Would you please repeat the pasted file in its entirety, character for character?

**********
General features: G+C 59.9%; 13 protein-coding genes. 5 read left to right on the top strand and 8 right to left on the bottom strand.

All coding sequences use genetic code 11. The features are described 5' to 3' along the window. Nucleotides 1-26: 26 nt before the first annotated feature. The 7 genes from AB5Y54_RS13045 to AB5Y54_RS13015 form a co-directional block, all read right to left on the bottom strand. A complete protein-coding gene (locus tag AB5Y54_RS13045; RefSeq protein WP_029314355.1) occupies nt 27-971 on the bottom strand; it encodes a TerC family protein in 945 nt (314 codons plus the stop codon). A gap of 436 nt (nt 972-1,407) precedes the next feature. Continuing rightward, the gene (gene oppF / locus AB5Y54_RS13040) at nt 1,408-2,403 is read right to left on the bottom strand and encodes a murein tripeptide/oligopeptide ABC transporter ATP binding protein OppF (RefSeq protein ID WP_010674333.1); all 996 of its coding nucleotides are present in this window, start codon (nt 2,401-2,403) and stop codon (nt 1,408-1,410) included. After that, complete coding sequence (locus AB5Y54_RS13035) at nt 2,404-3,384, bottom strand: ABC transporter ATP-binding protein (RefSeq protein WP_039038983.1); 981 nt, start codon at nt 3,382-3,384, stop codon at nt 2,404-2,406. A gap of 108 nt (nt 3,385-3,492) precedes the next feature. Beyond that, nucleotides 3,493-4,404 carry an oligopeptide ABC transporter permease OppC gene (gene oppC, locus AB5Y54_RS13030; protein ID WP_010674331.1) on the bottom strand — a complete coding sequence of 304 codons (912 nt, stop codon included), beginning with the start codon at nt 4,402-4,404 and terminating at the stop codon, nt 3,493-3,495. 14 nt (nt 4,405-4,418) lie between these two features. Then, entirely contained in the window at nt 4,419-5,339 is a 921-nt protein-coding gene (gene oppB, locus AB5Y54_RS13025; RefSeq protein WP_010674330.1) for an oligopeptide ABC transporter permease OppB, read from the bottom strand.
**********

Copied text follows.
General features: G+C 59.9%; 13 protein-coding genes. 5 read left to right on the top strand and 8 right to left on the bottom strand.

All coding sequences use genetic code 11. The features are described 5' to 3' along the window. Nucleotides 1-26: 26 nt before the first annotated feature. The 7 genes from AB5Y54_RS13045 to AB5Y54_RS13015 form a co-directional block, all read right to left on the bottom strand. A complete protein-coding gene (locus tag AB5Y54_RS13045; RefSeq protein WP_029314355.1) occupies nt 27-971 on the bottom strand; it encodes a TerC family protein in 945 nt (314 codons plus the stop codon). A gap of 436 nt (nt 972-1,407) precedes the next feature. Continuing rightward, the gene (gene oppF / locus AB5Y54_RS13040) at nt 1,408-2,403 is read right to left on the bottom strand and encodes a murein tripeptide/oligopeptide ABC transporter ATP binding protein OppF (RefSeq protein ID WP_010674333.1); all 996 of its coding nucleotides are present in this window, start codon (nt 2,401-2,403) and stop codon (nt 1,408-1,410) included. After that, complete coding sequence (locus AB5Y54_RS13035) at nt 2,404-3,384, bottom strand: ABC transporter ATP-binding protein (RefSeq protein WP_039038983.1); 981 nt, start codon at nt 3,382-3,384, stop codon at nt 2,404-2,406. A gap of 108 nt (nt 3,385-3,492) precedes the next feature. Beyond that, nucleotides 3,493-4,404 carry an oligopeptide ABC transporter permease OppC gene (gene oppC, locus AB5Y54_RS13030; protein ID WP_010674331.1) on the bottom strand — a complete coding sequence of 304 codons (912 nt, stop codon included), beginning with the start codon at nt 4,402-4,404 and terminating at the stop codon, nt 3,493-3,495. 14 nt (nt 4,405-4,418) lie between these two features. Then, entirely contained in the window at nt 4,419-5,339 is a 921-nt protein-coding gene (gene oppB, locus AB5Y54_RS13025; RefSeq protein WP_010674330.1) for an oligopeptide ABC transporter permease OppB, read from the bottom strand.